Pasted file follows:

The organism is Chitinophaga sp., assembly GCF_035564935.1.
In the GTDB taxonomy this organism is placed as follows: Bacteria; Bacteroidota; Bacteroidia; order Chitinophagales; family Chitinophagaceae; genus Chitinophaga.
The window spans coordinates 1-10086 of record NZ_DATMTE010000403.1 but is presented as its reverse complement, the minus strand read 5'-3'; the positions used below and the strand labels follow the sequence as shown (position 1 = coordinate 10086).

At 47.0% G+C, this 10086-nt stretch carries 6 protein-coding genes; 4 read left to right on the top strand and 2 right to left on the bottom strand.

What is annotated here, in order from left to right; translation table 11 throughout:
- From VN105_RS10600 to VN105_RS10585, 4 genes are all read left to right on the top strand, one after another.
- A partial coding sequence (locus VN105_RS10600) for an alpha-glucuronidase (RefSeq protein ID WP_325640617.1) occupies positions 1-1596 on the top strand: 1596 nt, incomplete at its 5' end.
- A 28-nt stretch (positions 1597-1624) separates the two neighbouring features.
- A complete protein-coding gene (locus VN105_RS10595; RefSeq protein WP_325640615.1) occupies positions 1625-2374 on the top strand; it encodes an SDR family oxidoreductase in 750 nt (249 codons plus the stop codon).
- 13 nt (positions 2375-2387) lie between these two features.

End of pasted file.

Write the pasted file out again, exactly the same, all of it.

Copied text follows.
The organism is Chitinophaga sp., assembly GCF_035564935.1.
In the GTDB taxonomy this organism is placed as follows: Bacteria; Bacteroidota; Bacteroidia; order Chitinophagales; family Chitinophagaceae; genus Chitinophaga.
The window spans coordinates 1-10086 of record NZ_DATMTE010000403.1 but is presented as its reverse complement, the minus strand read 5'-3'; the positions used below and the strand labels follow the sequence as shown (position 1 = coordinate 10086).

At 47.0% G+C, this 10086-nt stretch carries 6 protein-coding genes; 4 read left to right on the top strand and 2 right to left on the bottom strand.

What is annotated here, in order from left to right; translation table 11 throughout:
- From VN105_RS10600 to VN105_RS10585, 4 genes are all read left to right on the top strand, one after another.
- A partial coding sequence (locus VN105_RS10600) for an alpha-glucuronidase (RefSeq protein ID WP_325640617.1) occupies positions 1-1596 on the top strand: 1596 nt, incomplete at its 5' end.
- A 28-nt stretch (positions 1597-1624) separates the two neighbouring features.
- A complete protein-coding gene (locus VN105_RS10595; RefSeq protein WP_325640615.1) occupies positions 1625-2374 on the top strand; it encodes an SDR family oxidoreductase in 750 nt (249 codons plus the stop codon).
- 13 nt (positions 2375-2387) lie between these two features.